For the monthly fill station stats article, I’d like to focus on the people that make recycled water happen, because recycled water isn’t created by magic. It’s made by possible by thousands of people who believe in protecting the environment. Be it operating equipment, troubleshooting electrical, mechanical and instrumentation problems, and maintaining the pipeline infrastructure buried in our communities.
Many of these employees are members of the California Water Environment Association and are responsible for cleaning California’s water and returning it safely to the environment. CWEA’s members’ play an important roll at every residential recycled water fill station in California. Thank you, CWEA members by supporting this drought conscious program and continuing to protect public health and the environment. Interested in a career in water? Visit cawaterjobs.org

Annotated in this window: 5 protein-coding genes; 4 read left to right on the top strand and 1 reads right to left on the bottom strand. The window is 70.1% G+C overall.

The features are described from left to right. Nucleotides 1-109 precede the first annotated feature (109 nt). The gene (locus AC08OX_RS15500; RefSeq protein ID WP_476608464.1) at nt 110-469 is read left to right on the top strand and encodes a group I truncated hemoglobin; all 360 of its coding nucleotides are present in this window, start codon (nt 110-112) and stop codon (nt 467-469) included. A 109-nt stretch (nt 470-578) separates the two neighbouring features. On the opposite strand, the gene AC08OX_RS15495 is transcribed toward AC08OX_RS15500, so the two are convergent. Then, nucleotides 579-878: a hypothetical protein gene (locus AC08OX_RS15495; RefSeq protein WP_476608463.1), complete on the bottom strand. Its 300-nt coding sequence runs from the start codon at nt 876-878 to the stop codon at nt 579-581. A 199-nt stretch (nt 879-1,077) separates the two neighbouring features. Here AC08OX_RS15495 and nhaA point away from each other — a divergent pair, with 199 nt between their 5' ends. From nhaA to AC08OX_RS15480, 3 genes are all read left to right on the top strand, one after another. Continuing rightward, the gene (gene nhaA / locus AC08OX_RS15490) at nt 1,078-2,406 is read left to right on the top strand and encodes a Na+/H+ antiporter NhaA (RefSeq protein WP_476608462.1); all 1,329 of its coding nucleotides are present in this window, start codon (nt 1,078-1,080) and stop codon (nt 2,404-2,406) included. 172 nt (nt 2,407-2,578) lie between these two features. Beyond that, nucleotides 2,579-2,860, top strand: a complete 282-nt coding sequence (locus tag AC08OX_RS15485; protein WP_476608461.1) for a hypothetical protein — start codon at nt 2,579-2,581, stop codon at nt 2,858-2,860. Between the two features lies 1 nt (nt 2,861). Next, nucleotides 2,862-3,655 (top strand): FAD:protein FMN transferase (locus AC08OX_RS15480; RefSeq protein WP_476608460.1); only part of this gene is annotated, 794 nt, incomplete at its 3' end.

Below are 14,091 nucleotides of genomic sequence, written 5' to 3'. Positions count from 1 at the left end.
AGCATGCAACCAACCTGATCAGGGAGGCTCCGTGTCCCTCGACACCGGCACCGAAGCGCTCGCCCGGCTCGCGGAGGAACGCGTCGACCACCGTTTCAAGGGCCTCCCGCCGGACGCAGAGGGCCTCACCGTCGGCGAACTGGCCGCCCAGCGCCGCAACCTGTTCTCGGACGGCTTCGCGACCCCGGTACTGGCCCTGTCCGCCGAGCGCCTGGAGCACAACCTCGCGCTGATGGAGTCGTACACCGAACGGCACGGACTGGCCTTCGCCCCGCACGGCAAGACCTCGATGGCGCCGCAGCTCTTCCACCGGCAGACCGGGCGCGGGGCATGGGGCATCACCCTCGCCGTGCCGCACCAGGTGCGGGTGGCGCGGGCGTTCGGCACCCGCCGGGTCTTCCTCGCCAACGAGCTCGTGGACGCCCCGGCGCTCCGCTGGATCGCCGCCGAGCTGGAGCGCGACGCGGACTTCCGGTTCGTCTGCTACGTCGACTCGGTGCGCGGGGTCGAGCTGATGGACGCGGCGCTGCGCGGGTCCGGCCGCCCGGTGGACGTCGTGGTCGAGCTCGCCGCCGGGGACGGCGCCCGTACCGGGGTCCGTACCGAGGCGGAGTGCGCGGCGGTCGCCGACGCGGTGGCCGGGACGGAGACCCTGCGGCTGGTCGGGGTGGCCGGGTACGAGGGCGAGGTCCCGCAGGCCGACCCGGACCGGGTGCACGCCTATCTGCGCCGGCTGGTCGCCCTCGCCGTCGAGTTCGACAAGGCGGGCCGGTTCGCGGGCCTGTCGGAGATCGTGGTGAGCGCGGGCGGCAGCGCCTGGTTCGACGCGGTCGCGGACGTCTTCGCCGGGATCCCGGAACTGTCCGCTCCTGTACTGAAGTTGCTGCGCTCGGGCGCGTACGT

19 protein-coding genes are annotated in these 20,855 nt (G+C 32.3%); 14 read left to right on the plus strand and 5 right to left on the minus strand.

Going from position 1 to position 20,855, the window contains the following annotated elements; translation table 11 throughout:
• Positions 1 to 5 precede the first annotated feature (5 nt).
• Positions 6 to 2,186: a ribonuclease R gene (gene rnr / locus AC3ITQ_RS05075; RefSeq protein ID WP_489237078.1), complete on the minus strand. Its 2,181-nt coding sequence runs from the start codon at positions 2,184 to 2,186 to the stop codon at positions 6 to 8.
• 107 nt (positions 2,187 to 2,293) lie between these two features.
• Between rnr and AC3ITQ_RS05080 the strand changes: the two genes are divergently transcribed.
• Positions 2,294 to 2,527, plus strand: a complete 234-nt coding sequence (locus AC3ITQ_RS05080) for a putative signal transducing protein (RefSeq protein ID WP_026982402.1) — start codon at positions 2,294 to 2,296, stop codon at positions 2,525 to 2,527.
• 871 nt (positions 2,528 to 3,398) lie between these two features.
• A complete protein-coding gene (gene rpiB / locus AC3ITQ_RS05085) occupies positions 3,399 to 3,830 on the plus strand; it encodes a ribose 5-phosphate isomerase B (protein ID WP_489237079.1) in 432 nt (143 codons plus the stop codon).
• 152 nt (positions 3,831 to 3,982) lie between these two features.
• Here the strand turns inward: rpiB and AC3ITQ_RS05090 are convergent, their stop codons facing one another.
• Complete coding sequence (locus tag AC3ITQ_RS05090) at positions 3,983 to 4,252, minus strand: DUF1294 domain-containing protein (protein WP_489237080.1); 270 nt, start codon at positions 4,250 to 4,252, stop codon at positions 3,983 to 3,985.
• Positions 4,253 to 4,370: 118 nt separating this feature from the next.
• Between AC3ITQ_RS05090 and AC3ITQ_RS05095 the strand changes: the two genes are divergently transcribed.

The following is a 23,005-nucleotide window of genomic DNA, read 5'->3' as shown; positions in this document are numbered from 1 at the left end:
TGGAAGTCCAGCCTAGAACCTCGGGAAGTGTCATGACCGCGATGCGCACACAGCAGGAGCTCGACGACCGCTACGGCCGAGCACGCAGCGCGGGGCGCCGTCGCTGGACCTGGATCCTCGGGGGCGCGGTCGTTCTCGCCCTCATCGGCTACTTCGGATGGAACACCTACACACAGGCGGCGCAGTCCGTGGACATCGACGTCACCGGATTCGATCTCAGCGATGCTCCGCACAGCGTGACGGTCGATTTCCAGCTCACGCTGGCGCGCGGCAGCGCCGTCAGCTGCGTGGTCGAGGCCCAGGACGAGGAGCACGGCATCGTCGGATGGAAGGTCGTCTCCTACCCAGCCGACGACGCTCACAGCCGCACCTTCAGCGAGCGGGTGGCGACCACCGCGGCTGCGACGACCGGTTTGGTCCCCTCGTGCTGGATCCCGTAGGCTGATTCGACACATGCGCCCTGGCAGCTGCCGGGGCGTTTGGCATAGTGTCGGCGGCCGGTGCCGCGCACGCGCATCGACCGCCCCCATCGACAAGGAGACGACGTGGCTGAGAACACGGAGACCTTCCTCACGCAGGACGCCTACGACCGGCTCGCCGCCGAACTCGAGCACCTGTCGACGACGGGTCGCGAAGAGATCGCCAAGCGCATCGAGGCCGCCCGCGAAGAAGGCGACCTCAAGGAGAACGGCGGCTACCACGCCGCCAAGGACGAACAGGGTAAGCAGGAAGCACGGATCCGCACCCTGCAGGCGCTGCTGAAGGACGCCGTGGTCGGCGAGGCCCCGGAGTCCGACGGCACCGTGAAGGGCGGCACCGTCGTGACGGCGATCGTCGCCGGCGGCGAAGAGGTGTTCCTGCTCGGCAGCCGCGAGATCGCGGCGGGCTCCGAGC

In addition to sharing how much recycled water was hauled away by users at each fill station, we’d like to praise the public employees who make it all possible!
We’re changing things up this time around, the last two articles got ridiculously long – but they were full of tons of important information. This time around, we’re doing a little social media campaign, each agency will be tagged with their data on Facebook and Twitter (if applicable). Like, comment, follow and share the posts with your friends.
Every gallon of recycled water hauled saves a gallon of drinking water. If you haven’t taken the plunge, now is great time to do so. Pro tip: California is still experiencing a drought, do something about it!